CUHK holds ‘From the Treasure House: Jewels from the Library of The Chinese University of Hong Kong’ Exhibition to Celebrate its 50th Anniversary
To celebrate the 50th anniversary of The Chinese University of Hong Kong (CUHK) and to showcase the collections of rare books in the University libraries, the University Library System and the University’s Art Museum are mounting a joint exhibition titled ‘From the Treasure House: Jewels from the Library of The Chinese University of Hong Kong’ to enable the public to have a glimpse of the wide range of valuable publications, manuscripts and artworks in the University’s holdings. The provenance of the 120 selected exhibits stretches over 3,500 years: there were oracle bones of the Shang dynasty, as well as manuscripts of contemporary writers. The opening ceremony was held today (9 Jan) at the Art Museum. Prof. Joseph Sung, CUHK Vice-Chancellor and Ms. Louise Jones, University Librarian, officiated at the ceremony.
Professor Sung remarked at the ceremony, ‘The Mission of the CUHK is “to assist in the preservation, creation, application and dissemination of knowledge”, “to promote Chinese culture” as it is an institution “dedicated to the study of Chinese culture, and its preservation and modernization”. In addition to face-to-face oral transmission between teachers and students, the preservation of knowledge and culture, to a large extent, also relies on books and other media. The University Library carries forward the Mission of the University by preserving all the valuable materials. Taking full advantage of information technology, the most precious documents have been digitized and they are shared among scholars, helping to promote academic research and dissemination.’
The exhibition showcases 56 pieces rare oracle bones of the Shang dynasty (ca.1675-1029BC), which form the largest collection of its kind in Hong Kong.
Shuying (‘Literary Sketches in Memories’) is also on display. This is the original handwritten copy from the Wenlange edition of Siku Quanshu (‘Complete Library of the Four Treasures’). The author, Zhou Lianggong (1612-1672), wrote something ‘alien’ to the court in another work and all his works were ordered to be taken out from Siku Quanshu and be destroyed. It is unknown why Shuying survives the order. Wenlange was damaged when the Taiping army invaded Hangzhou in 1861 and many books were lost and destroyed. It is almost a myth that Shuying experienced all these mishaps and finally settled down at CUHK Library.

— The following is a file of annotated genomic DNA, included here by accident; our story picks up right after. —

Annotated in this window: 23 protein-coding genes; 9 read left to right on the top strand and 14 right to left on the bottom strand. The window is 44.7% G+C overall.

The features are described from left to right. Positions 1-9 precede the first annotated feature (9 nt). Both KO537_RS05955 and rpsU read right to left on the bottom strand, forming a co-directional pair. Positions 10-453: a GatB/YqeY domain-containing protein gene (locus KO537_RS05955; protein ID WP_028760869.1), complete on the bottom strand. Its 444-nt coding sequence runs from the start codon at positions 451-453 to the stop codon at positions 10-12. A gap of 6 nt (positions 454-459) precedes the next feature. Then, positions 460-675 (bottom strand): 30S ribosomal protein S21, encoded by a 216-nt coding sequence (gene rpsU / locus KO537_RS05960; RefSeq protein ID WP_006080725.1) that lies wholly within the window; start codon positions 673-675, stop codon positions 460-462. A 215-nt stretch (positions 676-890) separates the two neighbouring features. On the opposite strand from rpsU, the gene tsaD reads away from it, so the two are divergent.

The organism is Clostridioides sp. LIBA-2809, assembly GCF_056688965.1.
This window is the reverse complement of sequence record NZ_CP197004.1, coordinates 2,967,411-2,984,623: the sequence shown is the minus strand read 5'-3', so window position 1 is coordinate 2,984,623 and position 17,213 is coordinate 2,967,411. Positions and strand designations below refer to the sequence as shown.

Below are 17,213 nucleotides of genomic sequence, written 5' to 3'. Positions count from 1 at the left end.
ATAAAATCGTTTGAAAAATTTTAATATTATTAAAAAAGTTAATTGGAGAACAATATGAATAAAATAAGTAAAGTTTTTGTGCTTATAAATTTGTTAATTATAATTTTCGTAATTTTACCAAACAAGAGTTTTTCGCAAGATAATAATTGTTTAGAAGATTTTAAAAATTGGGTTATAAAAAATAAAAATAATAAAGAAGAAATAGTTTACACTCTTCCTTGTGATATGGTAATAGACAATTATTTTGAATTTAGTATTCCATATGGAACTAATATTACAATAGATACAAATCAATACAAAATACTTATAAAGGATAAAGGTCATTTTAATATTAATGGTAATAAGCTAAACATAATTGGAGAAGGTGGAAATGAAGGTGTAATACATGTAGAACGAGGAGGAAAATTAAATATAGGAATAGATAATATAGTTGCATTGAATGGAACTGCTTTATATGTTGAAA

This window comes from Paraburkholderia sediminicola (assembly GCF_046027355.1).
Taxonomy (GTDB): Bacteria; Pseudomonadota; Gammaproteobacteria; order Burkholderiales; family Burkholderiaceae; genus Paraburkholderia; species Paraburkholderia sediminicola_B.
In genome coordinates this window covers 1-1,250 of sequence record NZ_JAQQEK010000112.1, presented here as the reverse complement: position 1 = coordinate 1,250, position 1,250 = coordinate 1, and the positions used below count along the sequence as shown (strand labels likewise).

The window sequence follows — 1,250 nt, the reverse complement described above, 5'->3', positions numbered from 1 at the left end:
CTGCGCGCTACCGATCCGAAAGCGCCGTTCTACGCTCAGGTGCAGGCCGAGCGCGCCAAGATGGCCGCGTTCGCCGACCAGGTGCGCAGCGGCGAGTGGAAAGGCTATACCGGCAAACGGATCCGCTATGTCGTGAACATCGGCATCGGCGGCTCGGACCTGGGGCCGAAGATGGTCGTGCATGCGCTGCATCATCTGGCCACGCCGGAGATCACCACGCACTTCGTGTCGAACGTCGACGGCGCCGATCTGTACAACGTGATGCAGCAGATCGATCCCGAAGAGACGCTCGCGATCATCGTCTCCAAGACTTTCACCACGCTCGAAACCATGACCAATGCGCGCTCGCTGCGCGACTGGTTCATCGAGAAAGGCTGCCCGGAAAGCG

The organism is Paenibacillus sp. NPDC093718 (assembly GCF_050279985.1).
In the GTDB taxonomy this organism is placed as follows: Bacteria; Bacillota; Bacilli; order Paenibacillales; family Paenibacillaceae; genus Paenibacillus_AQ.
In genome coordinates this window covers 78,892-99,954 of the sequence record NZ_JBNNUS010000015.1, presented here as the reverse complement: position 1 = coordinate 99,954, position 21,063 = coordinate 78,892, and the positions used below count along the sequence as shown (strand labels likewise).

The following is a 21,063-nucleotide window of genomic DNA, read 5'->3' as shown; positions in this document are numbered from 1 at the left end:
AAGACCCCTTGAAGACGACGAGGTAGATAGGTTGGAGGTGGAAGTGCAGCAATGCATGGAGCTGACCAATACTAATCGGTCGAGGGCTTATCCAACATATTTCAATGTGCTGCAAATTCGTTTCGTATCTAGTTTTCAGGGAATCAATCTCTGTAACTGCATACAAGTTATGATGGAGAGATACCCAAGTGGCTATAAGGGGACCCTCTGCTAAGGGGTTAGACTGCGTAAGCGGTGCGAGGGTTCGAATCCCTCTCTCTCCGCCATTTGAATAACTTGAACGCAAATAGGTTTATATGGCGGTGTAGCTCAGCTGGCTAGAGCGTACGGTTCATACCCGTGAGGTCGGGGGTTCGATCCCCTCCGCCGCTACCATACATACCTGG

The Library rare book collection dating, which comprises works published from the 13th to early 20th centuries, reviews the history of Chinese book printing, from monochrome woodblock printing, gradually to multi-colour printing, with the use of moveable types and later modern technology printing. The woodblock printing and editing of Yuan dynasty (1271-1368) has been highly regarded by scholars and connoisseurs, and the Yi benyi fulu zuanshu (‘Original Meaning of the Book of Changes with Commentaries’) in the University Library collection reflects such excellence. It is known that the form, content and printing technology of some East Asian countries were influenced by Chinese printing. The Tripiṭaka Koreana printed from woodblocks of the 13th century is the earliest complete Korean edition of the Chinese Buddhist canon, Da zang jing, in existence.
Among many Chinese titles of the pre-20th century, the Aurelii Cornelii Celsi medicinae liber, primus incipit published in 1493 is the oldest western publication on show.
In the past five decades, it is the generosity of many donors and the foresight of the University Libraries’ predecessors that have contributed to the gradual growth of this most valuable collection. The exhibition comprises manuscripts, letters, calligraphy and painting by well-known literati, scholars and artists from the 19th to 20th centuries, including Zhu Ciqi (1807-1881), Jian Chaoliang (1851-1933), Chen Botao (1855-1930), Kang Youwei (1858-1927), Ma Kiam (1882-1959), Zhou Zuoren (1885-1967), Chao Yuenren (1892-1982), Qian Mu (1895-1990), Zhu Guangqian (1897-1986), Qian Zhongshu (1910-1998) and so on. Among them there is a rich collection of Guangdong and Hong Kong archives. The exhibition serves as a time tunnel which gives insight of how wisdom and knowledge has been accumulated and transferred with the devotion of successive generations throughout our history.
Through the ‘From the Treasure House: Jewels from the Library of The Chinese University of Hong Kong’ exhibition, the University Library System hopes that our generation continues to commit itself to the preservation of the rare and precious heritage items for their aesthetic and scholarly value. Public is welcome. Free admission. Details of the exhibition are as below:
Exhibition Period: 10.1.2013 – 19.5.2013
(closed on public holidays)
Exhibition Venue: Gallery I, Art Museum, CUHK, Shatin
Opening hours: Monday to Sunday, 10am to 5pm.
Enquiries: 3943 7416